Staff Publications

Staff Publications

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    'Staff publications' is the digital repository of Wageningen University & Research

    'Staff publications' contains references to publications authored by Wageningen University staff from 1976 onward.

    Publications authored by the staff of the Research Institutes are available from 1995 onwards.

    Full text documents are added when available. The database is updated daily and currently holds about 240,000 items, of which 72,000 in open access.

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    Next-generation salmonid alphavirus vaccine development
    Hikke, M.C. - \ 2016
    Wageningen University. Promotor(en): Just Vlak, co-promotor(en): Gorben Pijlman. - Wageningen : Wageningen University - ISBN 9789462577404 - 159
    alphavirus - atlantic salmon - rainbow trout - vaccine development - immunity - virology - fish culture - aquaculture - biotechnology - alfavirus - europese zalm - regenboogforel - vaccinontwikkeling - immuniteit - virologie - visteelt - aquacultuur - biotechnologie

    ABSTRACT

    Aquaculture is essential to meet the current and future demands for seafood to feed the world population. Atlantic salmon and rainbow trout are two of the most cultured aquaculture species. A pathogen that threatens these species is salmonid alphavirus (SAV). A current inactivated virus vaccine against SAV provides cross-protection against all SAV subtypes in salmonids and reduces mortality amongst infected fish. However, protection is not 100% and due to virus growth at low temperature, the vaccine production process is time consuming. In addition, the vaccine needs to be injected into the fish, which is a cumbersome process. The work described in this thesis aimed to increase the general knowledge of SAV and to assess current vaccine technologies, and to use this knowledge in designing next-generation vaccines for salmonid aquaculture.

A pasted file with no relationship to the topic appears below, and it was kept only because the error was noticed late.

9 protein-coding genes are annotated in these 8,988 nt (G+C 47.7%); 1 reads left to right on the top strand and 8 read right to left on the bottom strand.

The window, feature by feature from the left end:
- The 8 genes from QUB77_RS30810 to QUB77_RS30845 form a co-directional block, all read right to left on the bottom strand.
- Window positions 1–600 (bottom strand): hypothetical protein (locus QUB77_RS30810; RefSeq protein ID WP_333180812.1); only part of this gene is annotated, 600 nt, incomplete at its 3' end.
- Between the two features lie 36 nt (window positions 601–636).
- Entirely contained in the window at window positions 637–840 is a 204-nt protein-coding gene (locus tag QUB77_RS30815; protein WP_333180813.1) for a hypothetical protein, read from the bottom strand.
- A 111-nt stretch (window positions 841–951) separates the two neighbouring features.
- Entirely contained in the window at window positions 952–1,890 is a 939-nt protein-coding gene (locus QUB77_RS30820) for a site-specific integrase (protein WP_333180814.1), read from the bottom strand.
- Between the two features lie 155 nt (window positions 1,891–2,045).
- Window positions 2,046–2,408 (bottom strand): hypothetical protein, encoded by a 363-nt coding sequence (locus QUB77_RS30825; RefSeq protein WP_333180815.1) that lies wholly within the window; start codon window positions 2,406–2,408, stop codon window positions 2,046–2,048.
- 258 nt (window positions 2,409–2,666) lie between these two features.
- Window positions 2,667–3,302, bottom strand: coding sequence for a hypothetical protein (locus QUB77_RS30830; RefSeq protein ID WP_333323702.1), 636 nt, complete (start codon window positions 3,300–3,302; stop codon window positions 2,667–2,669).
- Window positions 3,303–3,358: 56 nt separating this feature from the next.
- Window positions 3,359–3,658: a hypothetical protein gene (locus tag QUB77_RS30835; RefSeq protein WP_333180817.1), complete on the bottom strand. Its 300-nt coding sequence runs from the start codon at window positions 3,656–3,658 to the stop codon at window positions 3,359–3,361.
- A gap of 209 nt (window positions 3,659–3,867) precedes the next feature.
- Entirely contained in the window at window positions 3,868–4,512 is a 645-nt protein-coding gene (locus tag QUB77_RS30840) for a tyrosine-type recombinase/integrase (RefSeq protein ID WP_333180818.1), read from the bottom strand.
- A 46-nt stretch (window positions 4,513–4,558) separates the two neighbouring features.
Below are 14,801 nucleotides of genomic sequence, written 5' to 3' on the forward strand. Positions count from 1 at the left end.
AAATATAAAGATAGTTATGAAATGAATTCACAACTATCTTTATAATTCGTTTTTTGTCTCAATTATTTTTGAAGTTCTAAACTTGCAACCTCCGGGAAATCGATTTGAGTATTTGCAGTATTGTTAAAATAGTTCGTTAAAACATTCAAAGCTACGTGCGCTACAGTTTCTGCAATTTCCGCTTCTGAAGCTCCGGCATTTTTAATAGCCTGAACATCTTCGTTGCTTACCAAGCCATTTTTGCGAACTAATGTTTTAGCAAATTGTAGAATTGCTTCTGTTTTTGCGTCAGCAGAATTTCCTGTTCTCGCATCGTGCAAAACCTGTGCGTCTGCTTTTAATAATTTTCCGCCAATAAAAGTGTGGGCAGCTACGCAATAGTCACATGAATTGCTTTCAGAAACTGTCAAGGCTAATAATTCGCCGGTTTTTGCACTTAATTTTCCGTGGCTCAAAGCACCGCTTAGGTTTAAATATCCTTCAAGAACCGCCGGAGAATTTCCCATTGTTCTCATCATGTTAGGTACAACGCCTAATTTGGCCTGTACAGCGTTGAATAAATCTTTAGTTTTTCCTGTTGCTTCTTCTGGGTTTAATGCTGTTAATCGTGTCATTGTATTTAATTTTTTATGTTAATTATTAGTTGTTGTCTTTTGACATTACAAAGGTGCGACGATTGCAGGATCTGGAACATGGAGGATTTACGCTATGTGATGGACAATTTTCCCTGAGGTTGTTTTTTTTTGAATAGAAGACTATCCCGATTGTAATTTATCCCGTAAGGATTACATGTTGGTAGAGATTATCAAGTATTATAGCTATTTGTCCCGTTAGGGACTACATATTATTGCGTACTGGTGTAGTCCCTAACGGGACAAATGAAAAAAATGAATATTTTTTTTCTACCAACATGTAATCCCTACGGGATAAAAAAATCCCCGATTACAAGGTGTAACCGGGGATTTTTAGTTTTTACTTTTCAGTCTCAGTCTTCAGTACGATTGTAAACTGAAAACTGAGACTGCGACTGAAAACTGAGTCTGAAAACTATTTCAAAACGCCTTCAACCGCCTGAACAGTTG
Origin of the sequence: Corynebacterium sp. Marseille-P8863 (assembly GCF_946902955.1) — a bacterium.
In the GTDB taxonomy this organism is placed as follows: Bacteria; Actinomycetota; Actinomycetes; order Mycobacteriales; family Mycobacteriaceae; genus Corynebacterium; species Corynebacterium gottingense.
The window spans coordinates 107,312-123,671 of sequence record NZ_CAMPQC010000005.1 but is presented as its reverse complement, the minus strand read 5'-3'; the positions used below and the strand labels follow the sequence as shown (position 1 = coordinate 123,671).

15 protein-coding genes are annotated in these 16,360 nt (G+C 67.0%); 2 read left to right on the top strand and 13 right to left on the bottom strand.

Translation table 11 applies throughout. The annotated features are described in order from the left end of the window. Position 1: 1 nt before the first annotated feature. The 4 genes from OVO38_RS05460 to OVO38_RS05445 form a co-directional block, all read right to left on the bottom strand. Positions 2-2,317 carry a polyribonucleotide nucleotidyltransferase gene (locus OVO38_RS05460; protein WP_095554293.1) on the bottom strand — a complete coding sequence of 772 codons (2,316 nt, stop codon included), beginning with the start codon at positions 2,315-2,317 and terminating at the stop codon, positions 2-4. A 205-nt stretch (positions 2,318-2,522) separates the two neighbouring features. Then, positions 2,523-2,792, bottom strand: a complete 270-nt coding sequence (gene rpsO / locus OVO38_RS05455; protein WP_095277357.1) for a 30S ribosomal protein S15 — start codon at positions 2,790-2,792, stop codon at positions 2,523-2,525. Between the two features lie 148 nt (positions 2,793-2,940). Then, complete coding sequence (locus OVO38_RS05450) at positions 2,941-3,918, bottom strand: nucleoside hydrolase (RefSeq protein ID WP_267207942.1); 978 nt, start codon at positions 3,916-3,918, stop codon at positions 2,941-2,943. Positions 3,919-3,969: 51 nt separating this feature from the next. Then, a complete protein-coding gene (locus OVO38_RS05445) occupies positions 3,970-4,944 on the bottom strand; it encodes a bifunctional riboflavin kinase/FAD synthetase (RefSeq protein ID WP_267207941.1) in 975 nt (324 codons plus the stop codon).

An alternative cell line to support SAV proliferation was identified, however, the virus production time could not yet outcompete the current SAV production system. Making use of the baculovirus insect cell expression system, multiple enveloped virus-like particle (eVLP), and core-like particle (CLP) prototype vaccines were produced in insect cells at high temperature. An in vivo vaccination study showed, however, that these vaccines could not readily protect Atlantic salmon against SAV. The low temperature-dependent replication of SAV was attributed to the glycoprotein E2, and it was found that E2 only correctly travelled to the cell surface at low temperature, and in the presence of glycoprotein E1. The biological impact of this finding was confirmed in the development and in vivo testing of a DNA-launched replicon vaccine. The effective DNA-launched replicon vaccine was extended by delivery of the capsid protein in trans. It was hypothesized that viral replicon particles (VRP) were formed in vivo, which would cause an additional single round of infection and might further elevate the immune response in comparison to the replicon vaccine. A second animal trial indicated that the inclusion of capsid did not yet improve vaccine efficacy. This trial however did show that a DNA vaccine transiently expressing the SAV structural proteins provided superior protection over both replicon vaccines (with and without capsid).